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Resident Unmanned Underwater Vehicles: AUV,
ROVs and Hybrid AUV/ROV systems as mobile
instrument platforms on Axial
NOVAE Workshop: New Technology Ideas
The Concept
•  The concept of resident UUVs and mobile
instrument platforms has always been connected to
cabled ocean observatories.
•  Cabled infrastructure provides the required power
and high-bandwidth communication capabilities.
•  Sampling and surveys that happens a few times a
year would become routine weekly or daily events.
•  Immediate availability - vehicles would be ready to
monitor an eruption, or any other event, as soon as
it happens.
•  As technology progresses, resident vehicles can be
remotely programmed to autonomously perform
increasingly complex sampling tasks and to
autonomously recognize events to investigate.
Some of what exists now
profiler and Wally II crawler.
•  RSN shallow and deep profilers.
•  The Wally crawler remains a relative
unique example of a successful longterm resident vehicle deployment.
•  The OOI Pioneer Array is using
Gliders and AUVs and they are
actively working towards resident
Possible Resident UUVs
Saab Sabertooth Demo
Oil & Gas push towards resident systems
•  Oil & Gas companies see a lot of potential in
residential hybrid AUV/ROV for integrated field
•  Many companies such as Chevron and Tecnomare
are actively working with industry to enable rapid
development and to address the various technology
gaps and challenges.
•  Oil & Gas and manufacturers are now designing and
testing long-term resident vehicles such as the SAAB
•  Many of the lessons learned and technology will be
directly transferable to resident systems on cabled
ocean observatories.
Saab Sabertooth
•  Can operate in full 6 Degrees of Freedom
•  Depth rating 3,000 m
•  Length 3.7 m Height .45 m Width 1.2 m
•  Launch weight 1250 kg
•  Forward speed 4 knots
•  Thrust Forward 150 kgf Lateral 90 kgf Vertical 160 kgf
•  Battery capacity 20 kWh (30 kWh option)
•  Endurance 10-20 hours
•  Range 50 km
•  Payload 80 kg
•  Auto Target Recognition
•  Re-planning and Adaptive Mission Control
•  Under Ice Applications
•  Long Term Resident Application
Sabertooh Survey
•  Edgetech 2200 combined SSS and SBP
•  Simultaneous dual frequency SSS: 230/850
•  2-16kHz chirp SBP
•  BlueView M900-2250 (dual frequency,
900kH and 2.25MHz), 130 degrees field of
view imaging sonar
•  Tritech parametric sub bottom profiler
•  R2Sonic 2024 MBES with external SVP for
SV compensation
•  Phins III INS with RDI DVL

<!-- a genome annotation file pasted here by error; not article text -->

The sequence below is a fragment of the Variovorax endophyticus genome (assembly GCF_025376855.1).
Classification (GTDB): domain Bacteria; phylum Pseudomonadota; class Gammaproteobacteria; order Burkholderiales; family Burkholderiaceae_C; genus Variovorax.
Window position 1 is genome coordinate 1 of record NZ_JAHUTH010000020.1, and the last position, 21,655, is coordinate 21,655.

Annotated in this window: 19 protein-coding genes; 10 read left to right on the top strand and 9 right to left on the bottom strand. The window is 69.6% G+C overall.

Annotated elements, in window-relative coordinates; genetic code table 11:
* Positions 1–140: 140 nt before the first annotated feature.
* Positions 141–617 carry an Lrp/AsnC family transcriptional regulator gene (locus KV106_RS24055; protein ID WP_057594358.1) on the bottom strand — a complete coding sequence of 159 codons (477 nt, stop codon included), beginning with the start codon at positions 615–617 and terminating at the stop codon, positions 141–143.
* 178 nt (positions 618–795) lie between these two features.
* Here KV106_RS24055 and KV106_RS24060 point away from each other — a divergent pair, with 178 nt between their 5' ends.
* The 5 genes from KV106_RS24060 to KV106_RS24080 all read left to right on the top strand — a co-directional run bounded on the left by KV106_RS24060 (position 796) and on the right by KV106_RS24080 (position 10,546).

•  AXIS industrial grade HD IP camera
•  QINSy data logging
Resident Vehicle Operations?
•  Starting in the docking station, the AUV will work through a queue
of survey tasks, autonomously prioritizing activities based on task
importance and battery life.
•  Upon returning to the dock after completing a full duty cycle, that
AUV will upload all of the inspection data (photographs, 3D
models, CP readings, etc.) to the observatory where they can be
automatically distributed.
•  For more complex work that is beyond the autonomous capability
of the vehicle, high-rate communication equipment could be
installed within the field to allow a remote operator to wirelessly
provide real-time command and control to the vehicle, essentially
flying it like a traditional tethered ROV.
Some Ideas
•  Data Harvesting
•  Sensors in remote areas which can then be autonomously visited by an
AUV. Data could then be harvested and the sensor packaged recharged.
•  Interchangeable payload
•  Beside the permanent sensors mounted on the vehicle. The docking
station could allow for several “E-Pod” and tools to best suit the next
•  Interventions
•  As the technology advances, hybrid vehicles will be capable of performing
light intervention work either while being remotely controlled by an onshore operator or autonomously.
•  Wireless stations
•  Wireless communication systems, such as BlueComm, could be placed in
strategic places in the observatory to allow for remote control operations.
•  Autonomous sensor use
•  Photo mosaic performed when event detected by one of the acoustic
•  Floating Tether Crawler
A few of the challenges
•  Reliability and Maintenance
•  Component reliability will be a central concern in the development of resident
AUV systems.
•  To date, there has been little effort to prove the ability of AUVs to survive
underwater for long periods of time.
•  Docking Systems
•  Capability has been proven but long-term deployments remain to be proven
and trials are just now getting underway.
•  Availability
•  Systems needs to be ready to monitor an eruption event.
•  Environment
•  Failure modes
•  Navigation
•  Operations and data-management
First steps
•  Establish the sampling/surveying requirements and their priorities.
•  No single UUV concept will meet all needs. System design must be driven by
your sampling/surveying priorities.
•  Can the UUV adapt to changing priorities when Axial is (1) leading up to an
eruption, (2) in an eruption, and (3) in the transition from eruption to posteruption?
•  Generate the specifications for the “ideal” UUV(s).
•  Establish a plan to move forward towards integrating resident UUVs
at Axial.